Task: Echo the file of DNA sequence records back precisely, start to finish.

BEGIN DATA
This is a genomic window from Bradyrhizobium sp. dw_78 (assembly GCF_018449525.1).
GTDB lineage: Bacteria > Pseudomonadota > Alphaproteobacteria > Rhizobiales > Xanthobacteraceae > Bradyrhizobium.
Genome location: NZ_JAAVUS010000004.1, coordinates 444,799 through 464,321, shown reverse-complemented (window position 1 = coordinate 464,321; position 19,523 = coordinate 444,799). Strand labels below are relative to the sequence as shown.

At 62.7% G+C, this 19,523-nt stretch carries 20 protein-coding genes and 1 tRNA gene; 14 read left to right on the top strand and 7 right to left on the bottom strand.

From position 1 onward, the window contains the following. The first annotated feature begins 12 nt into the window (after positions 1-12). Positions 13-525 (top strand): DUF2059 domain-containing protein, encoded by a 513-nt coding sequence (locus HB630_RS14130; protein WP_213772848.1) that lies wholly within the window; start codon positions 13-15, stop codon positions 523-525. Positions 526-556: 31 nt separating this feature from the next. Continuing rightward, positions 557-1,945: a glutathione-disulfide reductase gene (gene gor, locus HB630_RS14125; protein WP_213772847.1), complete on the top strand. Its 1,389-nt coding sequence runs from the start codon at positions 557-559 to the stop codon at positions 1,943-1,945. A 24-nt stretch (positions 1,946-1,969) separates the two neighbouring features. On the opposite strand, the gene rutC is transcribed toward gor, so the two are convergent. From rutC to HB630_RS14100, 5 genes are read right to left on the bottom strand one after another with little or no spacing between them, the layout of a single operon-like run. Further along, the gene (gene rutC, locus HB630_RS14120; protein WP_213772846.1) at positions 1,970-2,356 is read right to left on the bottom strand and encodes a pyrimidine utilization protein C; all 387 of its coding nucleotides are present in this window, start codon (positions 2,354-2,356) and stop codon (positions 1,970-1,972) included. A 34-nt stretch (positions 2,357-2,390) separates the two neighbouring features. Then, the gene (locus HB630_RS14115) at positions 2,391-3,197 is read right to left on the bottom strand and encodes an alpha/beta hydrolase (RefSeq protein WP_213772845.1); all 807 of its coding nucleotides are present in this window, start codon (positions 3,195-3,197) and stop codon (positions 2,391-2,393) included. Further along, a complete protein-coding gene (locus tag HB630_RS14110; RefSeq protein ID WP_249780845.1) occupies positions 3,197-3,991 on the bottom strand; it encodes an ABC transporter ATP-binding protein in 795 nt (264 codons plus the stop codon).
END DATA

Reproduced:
This is a genomic window from Bradyrhizobium sp. dw_78 (assembly GCF_018449525.1).
GTDB lineage: Bacteria > Pseudomonadota > Alphaproteobacteria > Rhizobiales > Xanthobacteraceae > Bradyrhizobium.
Genome location: NZ_JAAVUS010000004.1, coordinates 444,799 through 464,321, shown reverse-complemented (window position 1 = coordinate 464,321; position 19,523 = coordinate 444,799). Strand labels below are relative to the sequence as shown.

At 62.7% G+C, this 19,523-nt stretch carries 20 protein-coding genes and 1 tRNA gene; 14 read left to right on the top strand and 7 right to left on the bottom strand.

From position 1 onward, the window contains the following. The first annotated feature begins 12 nt into the window (after positions 1-12). Positions 13-525 (top strand): DUF2059 domain-containing protein, encoded by a 513-nt coding sequence (locus HB630_RS14130; protein WP_213772848.1) that lies wholly within the window; start codon positions 13-15, stop codon positions 523-525. Positions 526-556: 31 nt separating this feature from the next. Continuing rightward, positions 557-1,945: a glutathione-disulfide reductase gene (gene gor, locus HB630_RS14125; protein WP_213772847.1), complete on the top strand. Its 1,389-nt coding sequence runs from the start codon at positions 557-559 to the stop codon at positions 1,943-1,945. A 24-nt stretch (positions 1,946-1,969) separates the two neighbouring features. On the opposite strand, the gene rutC is transcribed toward gor, so the two are convergent. From rutC to HB630_RS14100, 5 genes are read right to left on the bottom strand one after another with little or no spacing between them, the layout of a single operon-like run. Further along, the gene (gene rutC, locus HB630_RS14120; protein WP_213772846.1) at positions 1,970-2,356 is read right to left on the bottom strand and encodes a pyrimidine utilization protein C; all 387 of its coding nucleotides are present in this window, start codon (positions 2,354-2,356) and stop codon (positions 1,970-1,972) included. A 34-nt stretch (positions 2,357-2,390) separates the two neighbouring features. Then, the gene (locus HB630_RS14115) at positions 2,391-3,197 is read right to left on the bottom strand and encodes an alpha/beta hydrolase (RefSeq protein WP_213772845.1); all 807 of its coding nucleotides are present in this window, start codon (positions 3,195-3,197) and stop codon (positions 2,391-2,393) included. Further along, a complete protein-coding gene (locus tag HB630_RS14110; RefSeq protein ID WP_249780845.1) occupies positions 3,197-3,991 on the bottom strand; it encodes an ABC transporter ATP-binding protein in 795 nt (264 codons plus the stop codon).